Visuals are strong. Again, the vast majority of the movie takes place inside a dimly lit old house in the middle of nowhere, so it doesn’t make for the most colorful film ever made. The compositions are strong, however. The film’s use of CGI is also pretty solid, and where that’s typically a detriment to a movie like this, in this particular case it’s done with subtlety and it works quite well. Add to that a score from Ray Harman that’s heavy on atmospheric strings and unusual percussive movements and A Dark Song scores high marks all around. In a genre that is often content to rely on formula for success, this is a refreshingly original and smart take on what can be done within the confines of a fairly traditional horror narrative.

    Video/Audio/Extras:

    The AVC encoded 1080p transfer, framed at 2.40.1, looks good. Shot digitally, there’s obviously no print damage or grain to discuss. Fine detail is strong, you can see in the house where things look a bit dirty and dusty and you can make out plenty of detail in facial close ups. There are a few shots that have some minor banding or motion blur when characters movie really quickly in the dark but it happens very quickly and is over before you realize it. Aside from that, there’s nothing to complain about here. Colors are nicely reproduced and we get solid black levels and good shadow detail. There are no problems with compression artifacts.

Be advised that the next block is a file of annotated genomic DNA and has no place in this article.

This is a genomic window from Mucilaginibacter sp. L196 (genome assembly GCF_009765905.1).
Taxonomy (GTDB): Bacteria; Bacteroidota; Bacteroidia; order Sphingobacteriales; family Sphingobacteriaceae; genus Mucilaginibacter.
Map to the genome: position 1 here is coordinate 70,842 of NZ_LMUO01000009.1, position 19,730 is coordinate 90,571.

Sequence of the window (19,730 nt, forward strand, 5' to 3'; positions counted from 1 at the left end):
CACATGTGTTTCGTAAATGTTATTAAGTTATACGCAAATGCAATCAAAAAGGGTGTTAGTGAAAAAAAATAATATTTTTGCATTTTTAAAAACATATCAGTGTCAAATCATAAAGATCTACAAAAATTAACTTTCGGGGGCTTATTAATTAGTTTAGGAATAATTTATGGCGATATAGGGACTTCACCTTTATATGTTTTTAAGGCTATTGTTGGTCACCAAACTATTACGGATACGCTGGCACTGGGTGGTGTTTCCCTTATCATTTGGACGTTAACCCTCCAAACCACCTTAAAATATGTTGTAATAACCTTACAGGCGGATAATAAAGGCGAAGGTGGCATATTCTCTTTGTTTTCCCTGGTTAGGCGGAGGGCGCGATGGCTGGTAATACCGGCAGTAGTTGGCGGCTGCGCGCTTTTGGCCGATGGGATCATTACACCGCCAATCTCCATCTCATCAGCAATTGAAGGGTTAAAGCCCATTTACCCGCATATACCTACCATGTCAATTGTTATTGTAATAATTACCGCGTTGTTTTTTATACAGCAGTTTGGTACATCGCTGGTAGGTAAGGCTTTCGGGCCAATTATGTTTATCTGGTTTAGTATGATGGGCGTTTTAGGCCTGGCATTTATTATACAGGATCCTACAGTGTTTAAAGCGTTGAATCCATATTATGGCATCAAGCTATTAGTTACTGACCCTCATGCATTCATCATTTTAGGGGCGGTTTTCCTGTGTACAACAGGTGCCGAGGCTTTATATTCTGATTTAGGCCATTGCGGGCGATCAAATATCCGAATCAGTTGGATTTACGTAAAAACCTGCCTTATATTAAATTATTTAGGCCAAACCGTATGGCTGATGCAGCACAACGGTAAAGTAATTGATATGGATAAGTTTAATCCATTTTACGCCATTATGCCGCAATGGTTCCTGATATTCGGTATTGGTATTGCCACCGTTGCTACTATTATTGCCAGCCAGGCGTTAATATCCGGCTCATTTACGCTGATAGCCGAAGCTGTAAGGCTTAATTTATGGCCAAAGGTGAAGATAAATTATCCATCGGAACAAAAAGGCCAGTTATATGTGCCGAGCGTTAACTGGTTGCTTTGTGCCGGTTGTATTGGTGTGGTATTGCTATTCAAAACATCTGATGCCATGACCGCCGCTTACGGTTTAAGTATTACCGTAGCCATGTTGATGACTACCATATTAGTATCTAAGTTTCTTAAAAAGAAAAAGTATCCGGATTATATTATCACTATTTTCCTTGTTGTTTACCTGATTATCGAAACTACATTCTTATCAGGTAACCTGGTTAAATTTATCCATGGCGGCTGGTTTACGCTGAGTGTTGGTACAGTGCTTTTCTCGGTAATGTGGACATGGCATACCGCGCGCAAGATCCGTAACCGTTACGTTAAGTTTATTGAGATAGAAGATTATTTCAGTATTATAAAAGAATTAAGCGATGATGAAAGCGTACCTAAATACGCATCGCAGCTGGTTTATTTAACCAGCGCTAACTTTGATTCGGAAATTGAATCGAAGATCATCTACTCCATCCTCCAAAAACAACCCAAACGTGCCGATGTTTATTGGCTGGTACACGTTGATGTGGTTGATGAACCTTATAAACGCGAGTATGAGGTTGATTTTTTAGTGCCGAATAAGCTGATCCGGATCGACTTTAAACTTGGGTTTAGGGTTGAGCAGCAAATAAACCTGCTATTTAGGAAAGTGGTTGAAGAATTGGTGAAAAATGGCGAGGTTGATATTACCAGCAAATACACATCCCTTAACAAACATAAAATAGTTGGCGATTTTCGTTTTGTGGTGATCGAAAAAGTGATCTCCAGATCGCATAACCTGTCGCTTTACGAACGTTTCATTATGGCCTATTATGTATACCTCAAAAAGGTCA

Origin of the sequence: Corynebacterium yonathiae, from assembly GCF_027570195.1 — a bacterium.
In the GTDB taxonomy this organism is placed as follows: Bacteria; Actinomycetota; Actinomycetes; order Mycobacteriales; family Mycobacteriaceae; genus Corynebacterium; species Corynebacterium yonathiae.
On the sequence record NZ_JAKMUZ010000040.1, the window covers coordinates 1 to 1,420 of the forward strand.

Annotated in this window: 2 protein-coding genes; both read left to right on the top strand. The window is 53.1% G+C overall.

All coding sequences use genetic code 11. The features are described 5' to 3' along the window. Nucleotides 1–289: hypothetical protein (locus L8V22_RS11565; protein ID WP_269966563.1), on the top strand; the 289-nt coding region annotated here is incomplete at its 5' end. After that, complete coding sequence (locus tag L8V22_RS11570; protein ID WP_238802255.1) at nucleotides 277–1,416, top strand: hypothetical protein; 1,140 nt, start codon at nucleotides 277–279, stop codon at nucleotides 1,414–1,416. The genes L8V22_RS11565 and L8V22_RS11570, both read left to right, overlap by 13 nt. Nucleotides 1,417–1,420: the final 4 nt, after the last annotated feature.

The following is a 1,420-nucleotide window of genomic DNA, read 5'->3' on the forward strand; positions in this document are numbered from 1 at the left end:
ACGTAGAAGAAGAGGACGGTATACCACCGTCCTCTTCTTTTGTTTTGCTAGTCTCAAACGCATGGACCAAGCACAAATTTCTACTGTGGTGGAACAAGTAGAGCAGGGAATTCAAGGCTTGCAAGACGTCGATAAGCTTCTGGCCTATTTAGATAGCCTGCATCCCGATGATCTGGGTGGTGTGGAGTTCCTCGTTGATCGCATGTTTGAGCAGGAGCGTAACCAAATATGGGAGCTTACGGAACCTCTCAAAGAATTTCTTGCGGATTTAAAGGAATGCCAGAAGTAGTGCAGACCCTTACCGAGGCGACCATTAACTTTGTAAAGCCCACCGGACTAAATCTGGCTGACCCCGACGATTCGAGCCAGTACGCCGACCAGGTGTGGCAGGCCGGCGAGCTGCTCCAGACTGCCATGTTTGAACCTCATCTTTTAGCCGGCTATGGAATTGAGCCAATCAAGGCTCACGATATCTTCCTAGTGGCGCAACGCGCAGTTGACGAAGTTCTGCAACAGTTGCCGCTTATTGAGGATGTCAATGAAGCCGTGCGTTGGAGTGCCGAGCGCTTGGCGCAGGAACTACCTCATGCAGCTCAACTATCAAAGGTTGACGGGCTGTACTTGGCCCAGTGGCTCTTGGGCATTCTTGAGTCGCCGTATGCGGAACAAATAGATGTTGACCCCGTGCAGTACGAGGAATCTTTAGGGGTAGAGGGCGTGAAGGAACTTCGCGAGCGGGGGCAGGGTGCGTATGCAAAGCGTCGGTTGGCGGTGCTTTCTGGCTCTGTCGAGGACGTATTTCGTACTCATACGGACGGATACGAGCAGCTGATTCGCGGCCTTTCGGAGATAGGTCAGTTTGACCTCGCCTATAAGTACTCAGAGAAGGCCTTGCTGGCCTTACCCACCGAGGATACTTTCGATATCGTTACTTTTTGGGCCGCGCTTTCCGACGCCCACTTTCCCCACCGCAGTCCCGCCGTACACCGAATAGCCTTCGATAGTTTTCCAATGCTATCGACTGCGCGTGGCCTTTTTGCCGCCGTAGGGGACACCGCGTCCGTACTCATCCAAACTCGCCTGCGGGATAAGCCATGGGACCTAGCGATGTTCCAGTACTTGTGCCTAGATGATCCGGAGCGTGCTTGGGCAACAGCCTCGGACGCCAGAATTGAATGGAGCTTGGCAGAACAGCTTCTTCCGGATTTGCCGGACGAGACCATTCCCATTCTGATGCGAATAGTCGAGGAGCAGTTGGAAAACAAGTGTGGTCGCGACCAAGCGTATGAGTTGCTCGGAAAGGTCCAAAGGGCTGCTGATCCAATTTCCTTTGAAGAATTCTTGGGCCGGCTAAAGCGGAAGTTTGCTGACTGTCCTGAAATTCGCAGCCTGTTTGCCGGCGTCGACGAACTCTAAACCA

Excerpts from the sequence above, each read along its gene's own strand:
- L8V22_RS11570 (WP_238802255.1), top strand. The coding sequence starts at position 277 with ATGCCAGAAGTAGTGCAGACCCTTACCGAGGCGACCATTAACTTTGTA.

DTS-HD tracks are presented in the film’s native English in 5.1 and 2.0 Stereo options with removable subtitles available in English only. The 5.1 mix on the disc is really solid. There isn’t a lot of surround activity in the first two thirds of the movie, the surrounds are mainly used to spread out the score, but in the last third, pay attention to what’s happening in the back end of the mix, it’s pretty impressive. Levels are balanced properly, hiss and distortion are non-issues and dialogue stays clean, clear and easy to follow.

    Most of the supplements arrive in the form of some short interviews, the first running four minutes and featuring director Liam Gavin, who gives us a very quick rundown of his thoughts on the film. Lead actor Steve Oram and lead actress Catherine Walker speak for seven and nine minute respectively about the film and about horror pictures in generally, while director of photography Cathal Watters spends seven minutes in front of the camera talking about the look of the picture.

    Shout! Factory has also included ten minutes of deleted scenes, a fourteen minute slideshow that shows off some story boards, the movie’s theatrical trailer, menus and chapter selection. Trailers for a few other Shout!/IFC horror properties play before the main menu screen loads. Included with the Blu-ray disc is a cardboard slipcover.

    The Final Word:

    A Dark Song is impressive – it’s a smart, character driven take on the perils of the occult, well-acted and beautifully shot. The Blu-ray release from Shout! Factory/IFC treats the film well, presenting it in very nice shape and with some solid extras as well. Definitely recommended!

    Click on the images below for full sized Blu-ray screen caps!